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Human RemainsMedicine, Death, and Desire in Nineteenth-Century Paris$
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Jonathan Strauss

Print publication date: 2012

Print ISBN-13: 9780823233793

Published to Fordham Scholarship Online: May 2012

DOI: 10.5422/fordham/9780823233793.001.0001

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What Abjection Means

What Abjection Means

Chapter:
(p.258) Eight What Abjection Means
Source:
Human Remains
Author(s):

Jonathan Strauss

Publisher:
Fordham University Press
DOI:10.5422/fordham/9780823233793.003.0009

This chapter argues that the abject dead represent the breakdown of subjectivity, and that subjectivity is based on the awareness of other subjectivities, instantiated in the very structures of language. The desire inherent in abjection is the longing for a lost and mythical world of plenitude, in which consciousness spreads throughout material existence, unhindered by the constraints of the “I.” But that lost plenitude—the mythical origin of the self and the city—can no longer be imagined without recalling that it entails the loss or killing of the other. This memory returns, ineradicably, as a remnant of that fantasmatic killing. It returns, in other words, as a corpse. The revulsion that cannot be dissociated from abject desire derives, then, from the attempt to expel the remnant blocking our appropriation of the material world. That obstruction is the dead other, who invariably resurfaces in the structures of desire themselves.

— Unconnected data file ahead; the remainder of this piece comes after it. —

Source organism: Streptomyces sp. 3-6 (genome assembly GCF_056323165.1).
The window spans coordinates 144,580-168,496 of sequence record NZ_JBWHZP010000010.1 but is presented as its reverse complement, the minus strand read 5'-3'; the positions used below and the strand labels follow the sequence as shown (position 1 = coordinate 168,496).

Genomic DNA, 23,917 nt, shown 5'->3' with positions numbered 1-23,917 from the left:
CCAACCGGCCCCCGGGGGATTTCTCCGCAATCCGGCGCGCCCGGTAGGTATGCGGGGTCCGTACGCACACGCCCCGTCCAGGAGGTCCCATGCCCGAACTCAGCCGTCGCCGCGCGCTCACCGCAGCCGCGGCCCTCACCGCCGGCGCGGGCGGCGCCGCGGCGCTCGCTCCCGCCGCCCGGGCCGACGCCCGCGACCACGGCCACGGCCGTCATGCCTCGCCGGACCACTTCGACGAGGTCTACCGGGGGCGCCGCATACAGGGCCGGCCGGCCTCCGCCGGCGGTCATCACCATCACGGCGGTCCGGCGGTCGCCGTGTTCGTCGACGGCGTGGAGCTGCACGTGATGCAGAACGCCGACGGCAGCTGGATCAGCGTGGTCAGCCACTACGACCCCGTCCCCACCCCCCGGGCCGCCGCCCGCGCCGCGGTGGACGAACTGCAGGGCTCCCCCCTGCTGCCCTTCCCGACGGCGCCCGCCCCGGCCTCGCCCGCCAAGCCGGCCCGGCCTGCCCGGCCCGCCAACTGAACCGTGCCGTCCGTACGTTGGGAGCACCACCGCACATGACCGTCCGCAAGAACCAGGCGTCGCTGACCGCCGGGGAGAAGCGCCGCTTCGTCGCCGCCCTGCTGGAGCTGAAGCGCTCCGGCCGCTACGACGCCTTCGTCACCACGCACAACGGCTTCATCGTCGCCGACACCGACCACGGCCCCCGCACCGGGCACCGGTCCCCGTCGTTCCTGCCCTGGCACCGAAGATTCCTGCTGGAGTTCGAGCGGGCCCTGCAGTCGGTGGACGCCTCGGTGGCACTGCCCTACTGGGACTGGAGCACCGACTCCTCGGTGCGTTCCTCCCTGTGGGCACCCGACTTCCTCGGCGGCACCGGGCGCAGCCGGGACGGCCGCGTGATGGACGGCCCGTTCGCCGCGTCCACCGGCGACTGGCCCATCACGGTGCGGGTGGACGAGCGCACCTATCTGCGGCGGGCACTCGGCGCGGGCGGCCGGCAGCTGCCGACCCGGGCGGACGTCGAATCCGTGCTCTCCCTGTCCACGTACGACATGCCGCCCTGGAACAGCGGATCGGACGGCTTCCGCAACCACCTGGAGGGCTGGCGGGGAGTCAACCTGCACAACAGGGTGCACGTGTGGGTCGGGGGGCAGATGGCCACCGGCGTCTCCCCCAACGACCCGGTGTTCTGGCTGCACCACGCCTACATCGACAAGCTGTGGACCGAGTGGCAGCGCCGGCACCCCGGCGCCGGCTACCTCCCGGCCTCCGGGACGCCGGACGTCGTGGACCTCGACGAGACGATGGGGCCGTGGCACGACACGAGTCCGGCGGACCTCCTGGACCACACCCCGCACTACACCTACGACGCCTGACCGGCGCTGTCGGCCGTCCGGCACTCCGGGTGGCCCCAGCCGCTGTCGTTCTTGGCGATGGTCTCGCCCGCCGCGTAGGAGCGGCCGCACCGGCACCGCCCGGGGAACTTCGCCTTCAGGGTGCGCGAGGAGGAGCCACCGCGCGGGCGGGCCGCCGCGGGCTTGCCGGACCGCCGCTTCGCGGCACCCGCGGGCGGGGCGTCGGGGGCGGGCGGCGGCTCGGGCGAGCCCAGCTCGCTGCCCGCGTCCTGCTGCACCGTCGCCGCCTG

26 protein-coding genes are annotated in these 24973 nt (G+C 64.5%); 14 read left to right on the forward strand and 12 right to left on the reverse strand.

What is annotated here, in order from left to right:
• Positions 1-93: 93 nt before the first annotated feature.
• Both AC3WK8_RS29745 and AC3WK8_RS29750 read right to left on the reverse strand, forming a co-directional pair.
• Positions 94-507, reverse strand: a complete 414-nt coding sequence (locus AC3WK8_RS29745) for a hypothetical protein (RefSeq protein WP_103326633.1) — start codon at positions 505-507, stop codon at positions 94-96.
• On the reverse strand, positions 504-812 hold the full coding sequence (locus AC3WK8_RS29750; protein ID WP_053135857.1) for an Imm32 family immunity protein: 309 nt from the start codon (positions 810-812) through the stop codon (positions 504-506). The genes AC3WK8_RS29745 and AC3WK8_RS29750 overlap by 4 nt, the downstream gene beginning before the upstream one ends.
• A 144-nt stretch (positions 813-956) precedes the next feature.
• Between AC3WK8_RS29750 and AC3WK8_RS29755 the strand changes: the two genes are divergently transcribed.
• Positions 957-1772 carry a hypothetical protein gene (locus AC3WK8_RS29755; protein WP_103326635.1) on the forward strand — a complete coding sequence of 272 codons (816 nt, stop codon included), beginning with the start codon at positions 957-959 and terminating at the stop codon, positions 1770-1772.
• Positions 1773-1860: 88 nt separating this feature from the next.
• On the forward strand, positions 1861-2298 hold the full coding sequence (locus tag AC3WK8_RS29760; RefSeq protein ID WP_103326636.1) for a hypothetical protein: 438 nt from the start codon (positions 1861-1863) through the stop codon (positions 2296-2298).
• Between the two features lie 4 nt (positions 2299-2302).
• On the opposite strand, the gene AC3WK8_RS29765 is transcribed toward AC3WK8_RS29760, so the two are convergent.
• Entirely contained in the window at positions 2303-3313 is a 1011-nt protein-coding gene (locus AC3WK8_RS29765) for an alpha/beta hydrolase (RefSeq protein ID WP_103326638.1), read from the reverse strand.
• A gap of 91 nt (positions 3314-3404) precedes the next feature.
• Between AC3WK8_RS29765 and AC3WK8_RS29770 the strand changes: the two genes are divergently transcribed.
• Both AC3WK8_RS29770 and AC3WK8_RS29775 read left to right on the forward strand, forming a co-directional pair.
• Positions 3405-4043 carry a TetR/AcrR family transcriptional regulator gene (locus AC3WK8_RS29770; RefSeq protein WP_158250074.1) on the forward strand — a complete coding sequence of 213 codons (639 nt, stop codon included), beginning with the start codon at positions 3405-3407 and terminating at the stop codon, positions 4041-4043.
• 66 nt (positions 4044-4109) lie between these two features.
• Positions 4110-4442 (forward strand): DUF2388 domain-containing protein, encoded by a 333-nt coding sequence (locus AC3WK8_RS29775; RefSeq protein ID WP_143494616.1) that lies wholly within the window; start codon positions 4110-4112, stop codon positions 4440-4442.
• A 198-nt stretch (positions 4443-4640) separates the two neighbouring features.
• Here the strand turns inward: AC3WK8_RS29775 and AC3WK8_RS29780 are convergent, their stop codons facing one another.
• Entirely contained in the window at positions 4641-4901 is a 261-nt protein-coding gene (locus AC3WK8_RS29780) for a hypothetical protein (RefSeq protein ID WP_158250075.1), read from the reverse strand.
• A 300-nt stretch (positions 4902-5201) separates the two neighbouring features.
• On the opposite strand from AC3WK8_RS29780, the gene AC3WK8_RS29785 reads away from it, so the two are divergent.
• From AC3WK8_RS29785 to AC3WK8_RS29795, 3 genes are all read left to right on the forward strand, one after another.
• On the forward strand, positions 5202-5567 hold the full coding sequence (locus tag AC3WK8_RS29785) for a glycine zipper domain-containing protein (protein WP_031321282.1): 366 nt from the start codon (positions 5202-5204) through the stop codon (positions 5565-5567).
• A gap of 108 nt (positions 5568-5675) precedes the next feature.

Keywords:   abjection, subjectivity, corpse, other, plentitude

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